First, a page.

Aguirre, Adalberto, Jr. – ERIC Digest ED446723

Via ERIC Digests – The ERIC Clearinghouse on Higher Ed


Editor’s Note: This article originally ran on Asian-American  Village as part of the 2001 Back to School Series. Some of the outdated links have been removed from the article.

Diversity in Education
September 2001 Back-to-School Semi-Weekly Readings Series
ERIC Digests

Digests created by the Educational Resources Information Center. Information: Access ERIC, 1-800-LET-ERIC

Institutions of higher education have attempted to diversify their faculty by recruiting women and minorities. Those efforts, however, have been implemented without understanding how women and minority faculty fit in an institution dominated by men, especially White men. In particular, recruitment has taken place without an understanding of the social forces that shape the professional socialization and workplace satisfaction of women and minority faculty. The use of affirmative action in academia to increase the representation of women and minority faculty, for example, has often resulted in workers’ perception that they are tokens or outcomes of reverse discrimination practiced on White men (Delgado, 1991; Niemann, 1999).

By no means is the term minority faculty in this monograph used to identify a homogeneous population. Rather, the term is used as a descriptive category to discuss the workplace experiences of non-White faculty. As such, the term minority faculty includes Latinos, Blacks, Asians, and American Indians. It is not possible to examine the workplace experiences of each minority group, given the limits of the research literature. In particular, the research literature on minority faculty focuses primarily on the experiences of Latinos and Blacks. The research literature does not so much omit Asian and American Indian faculty from study as it recognizes its limitations in making substantive comparisons between minority groups (Pavel et al., 1998; Yen, 1996). That is, more information is simply available on Black and Latino faculty than on Asian or American Indian faculty. As a result, comparisons between the groups run the risk of being conceptually weak, given a lack of data and information for some of the groups. In an attempt to address the need for substantive comparisons in the minority faculty population, this monograph examines the relative differences between minority groups in the faculty population when the data permit comparisons.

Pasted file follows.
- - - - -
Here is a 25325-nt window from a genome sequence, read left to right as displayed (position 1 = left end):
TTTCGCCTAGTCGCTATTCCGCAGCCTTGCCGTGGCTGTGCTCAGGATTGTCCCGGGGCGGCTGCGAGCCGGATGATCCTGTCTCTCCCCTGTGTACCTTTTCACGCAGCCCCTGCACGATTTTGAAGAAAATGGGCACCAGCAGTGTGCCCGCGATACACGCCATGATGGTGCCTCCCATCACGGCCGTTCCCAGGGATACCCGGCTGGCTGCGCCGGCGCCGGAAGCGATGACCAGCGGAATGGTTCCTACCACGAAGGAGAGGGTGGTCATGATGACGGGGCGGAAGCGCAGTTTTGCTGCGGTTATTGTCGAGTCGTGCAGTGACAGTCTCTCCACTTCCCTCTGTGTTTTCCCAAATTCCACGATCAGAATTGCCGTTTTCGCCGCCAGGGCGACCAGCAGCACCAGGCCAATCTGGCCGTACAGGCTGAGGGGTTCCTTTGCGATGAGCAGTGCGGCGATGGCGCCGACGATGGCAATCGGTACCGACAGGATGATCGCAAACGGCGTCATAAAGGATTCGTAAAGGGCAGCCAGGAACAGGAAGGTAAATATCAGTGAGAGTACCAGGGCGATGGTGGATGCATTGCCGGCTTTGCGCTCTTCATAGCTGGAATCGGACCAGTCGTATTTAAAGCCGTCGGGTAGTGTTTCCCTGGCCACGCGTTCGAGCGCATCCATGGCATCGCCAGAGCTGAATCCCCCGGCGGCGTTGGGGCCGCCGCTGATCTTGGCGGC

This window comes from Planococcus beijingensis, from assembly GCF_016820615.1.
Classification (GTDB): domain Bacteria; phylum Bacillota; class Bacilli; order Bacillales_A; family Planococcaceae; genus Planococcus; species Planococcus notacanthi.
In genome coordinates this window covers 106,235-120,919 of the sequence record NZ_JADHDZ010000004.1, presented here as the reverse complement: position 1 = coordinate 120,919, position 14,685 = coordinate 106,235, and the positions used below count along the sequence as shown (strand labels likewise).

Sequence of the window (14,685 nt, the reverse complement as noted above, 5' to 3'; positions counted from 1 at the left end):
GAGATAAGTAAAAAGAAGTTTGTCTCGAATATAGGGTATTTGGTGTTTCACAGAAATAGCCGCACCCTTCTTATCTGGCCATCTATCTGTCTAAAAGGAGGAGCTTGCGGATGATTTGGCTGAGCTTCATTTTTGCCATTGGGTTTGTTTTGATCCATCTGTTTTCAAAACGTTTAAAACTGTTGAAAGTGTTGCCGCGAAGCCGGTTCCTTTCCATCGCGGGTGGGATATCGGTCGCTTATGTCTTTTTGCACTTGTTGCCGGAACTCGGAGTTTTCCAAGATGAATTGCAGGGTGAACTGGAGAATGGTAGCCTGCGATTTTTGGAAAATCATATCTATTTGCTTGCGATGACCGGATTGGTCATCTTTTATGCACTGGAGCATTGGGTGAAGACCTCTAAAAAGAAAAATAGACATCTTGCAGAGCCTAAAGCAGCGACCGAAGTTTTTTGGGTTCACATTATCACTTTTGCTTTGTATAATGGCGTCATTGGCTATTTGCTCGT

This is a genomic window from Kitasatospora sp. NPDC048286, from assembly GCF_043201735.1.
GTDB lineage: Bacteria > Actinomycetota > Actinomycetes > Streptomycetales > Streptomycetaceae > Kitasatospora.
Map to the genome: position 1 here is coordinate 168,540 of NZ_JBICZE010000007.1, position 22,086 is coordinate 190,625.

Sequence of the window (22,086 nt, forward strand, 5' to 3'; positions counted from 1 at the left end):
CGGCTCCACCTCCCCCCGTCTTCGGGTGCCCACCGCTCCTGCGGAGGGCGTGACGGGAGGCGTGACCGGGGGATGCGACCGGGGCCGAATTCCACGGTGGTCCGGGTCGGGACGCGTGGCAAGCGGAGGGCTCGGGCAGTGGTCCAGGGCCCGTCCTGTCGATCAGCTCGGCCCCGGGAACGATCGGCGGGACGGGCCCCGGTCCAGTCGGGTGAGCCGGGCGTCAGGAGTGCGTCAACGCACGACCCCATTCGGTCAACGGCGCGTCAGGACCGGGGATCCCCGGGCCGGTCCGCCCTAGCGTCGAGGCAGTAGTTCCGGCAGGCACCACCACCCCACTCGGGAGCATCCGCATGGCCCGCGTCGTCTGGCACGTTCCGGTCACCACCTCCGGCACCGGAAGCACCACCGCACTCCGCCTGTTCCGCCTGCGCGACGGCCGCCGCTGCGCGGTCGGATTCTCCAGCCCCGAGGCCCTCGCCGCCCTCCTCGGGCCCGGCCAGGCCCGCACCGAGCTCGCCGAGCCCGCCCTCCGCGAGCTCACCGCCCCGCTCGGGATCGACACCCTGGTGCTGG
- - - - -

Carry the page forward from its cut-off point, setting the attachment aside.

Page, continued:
The term women faculty, on the one hand, is a descriptive category that includes women’s experiences in the workplace. The term is used to discuss and contrast the academic experiences of women and men faculty in the workplace. On the other hand, the term is not homogeneous in its use; in particular, the term is not designed to bury the workplace experiences of minority women faculty. To this end, the workplace experiences of minority and White women faculty are compared and contrasted to identify commonalities and differences between them. In this manner, the understanding of how minority status and gender are associated with the workplace experiences of minority women faculty is enhanced (Aguirre et al., 1994; Calasanti & Smith, 1998).



The number of women and minority faculty in higher education has been increasing, with the implementation of affirmative action initiatives in higher education serving as a vehicle for increasing their representation. Despite the increased numbers, however, women and minority faculty remain underrepresented in higher education relative to their numbers in the U.S. population. Moreover, despite appreciable gains in the number of Ph.D. degrees earned by women and minorities, their proportionate representation in the U.S. faculty population has remained unchanged Aguirre, 1995; Granger, 1993).



The academic workplace is characterized in popular thinking as a place of enlightened thought and discourse that is immune to influences from the outside world. Its perceived immunity to the outside world has resulted in a perception that the academic workplace is free of conflict and stress. The reality, however, is that the academic workplace is characterized by group struggles over the definition of knowledge and about what it means to be a knowledgeable person. To survive in the academic workplace, faculty members must align themselves with and participate in institutional networks that define one’s position in a knowledge hierarchy (Scheff, 1995; Smith, 1990).